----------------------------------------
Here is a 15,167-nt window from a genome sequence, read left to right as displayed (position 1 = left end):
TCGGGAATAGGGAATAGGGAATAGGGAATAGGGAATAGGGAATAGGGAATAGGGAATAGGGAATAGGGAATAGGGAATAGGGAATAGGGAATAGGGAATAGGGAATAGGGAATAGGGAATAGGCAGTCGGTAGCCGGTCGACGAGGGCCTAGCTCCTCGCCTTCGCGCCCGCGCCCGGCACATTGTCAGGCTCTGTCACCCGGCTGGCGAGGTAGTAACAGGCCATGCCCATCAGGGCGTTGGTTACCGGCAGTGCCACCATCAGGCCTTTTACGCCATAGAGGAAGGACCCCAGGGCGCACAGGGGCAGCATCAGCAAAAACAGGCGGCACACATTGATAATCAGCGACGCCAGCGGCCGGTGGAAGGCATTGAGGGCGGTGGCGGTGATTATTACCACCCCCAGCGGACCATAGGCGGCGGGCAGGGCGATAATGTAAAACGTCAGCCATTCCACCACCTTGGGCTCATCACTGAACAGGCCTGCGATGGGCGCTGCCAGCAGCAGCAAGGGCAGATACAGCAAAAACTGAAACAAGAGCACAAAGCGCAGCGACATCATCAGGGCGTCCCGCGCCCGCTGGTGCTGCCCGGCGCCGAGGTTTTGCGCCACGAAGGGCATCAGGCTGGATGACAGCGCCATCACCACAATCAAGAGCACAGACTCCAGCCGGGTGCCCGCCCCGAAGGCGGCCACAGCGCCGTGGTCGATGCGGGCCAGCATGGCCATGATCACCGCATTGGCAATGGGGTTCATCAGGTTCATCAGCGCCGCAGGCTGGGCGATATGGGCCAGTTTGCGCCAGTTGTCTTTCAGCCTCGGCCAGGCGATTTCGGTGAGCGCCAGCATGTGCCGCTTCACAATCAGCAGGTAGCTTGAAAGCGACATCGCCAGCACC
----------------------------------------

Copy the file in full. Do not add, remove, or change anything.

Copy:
Here is a 15,167-nt window from a genome sequence, read left to right as displayed (position 1 = left end):
TCGGGAATAGGGAATAGGGAATAGGGAATAGGGAATAGGGAATAGGGAATAGGGAATAGGGAATAGGGAATAGGGAATAGGGAATAGGGAATAGGGAATAGGGAATAGGGAATAGGGAATAGGCAGTCGGTAGCCGGTCGACGAGGGCCTAGCTCCTCGCCTTCGCGCCCGCGCCCGGCACATTGTCAGGCTCTGTCACCCGGCTGGCGAGGTAGTAACAGGCCATGCCCATCAGGGCGTTGGTTACCGGCAGTGCCACCATCAGGCCTTTTACGCCATAGAGGAAGGACCCCAGGGCGCACAGGGGCAGCATCAGCAAAAACAGGCGGCACACATTGATAATCAGCGACGCCAGCGGCCGGTGGAAGGCATTGAGGGCGGTGGCGGTGATTATTACCACCCCCAGCGGACCATAGGCGGCGGGCAGGGCGATAATGTAAAACGTCAGCCATTCCACCACCTTGGGCTCATCACTGAACAGGCCTGCGATGGGCGCTGCCAGCAGCAGCAAGGGCAGATACAGCAAAAACTGAAACAAGAGCACAAAGCGCAGCGACATCATCAGGGCGTCCCGCGCCCGCTGGTGCTGCCCGGCGCCGAGGTTTTGCGCCACGAAGGGCATCAGGCTGGATGACAGCGCCATCACCACAATCAAGAGCACAGACTCCAGCCGGGTGCCCGCCCCGAAGGCGGCCACAGCGCCGTGGTCGATGCGGGCCAGCATGGCCATGATCACCGCATTGGCAATGGGGTTCATCAGGTTCATCAGCGCCGCAGGCTGGGCGATATGGGCCAGTTTGCGCCAGTTGTCTTTCAGCCTCGGCCAGGCGATTTCGGTGAGCGCCAGCATGTGCCGCTTCACAATCAGCAGGTAGCTTGAAAGCGACATCGCCAGCACC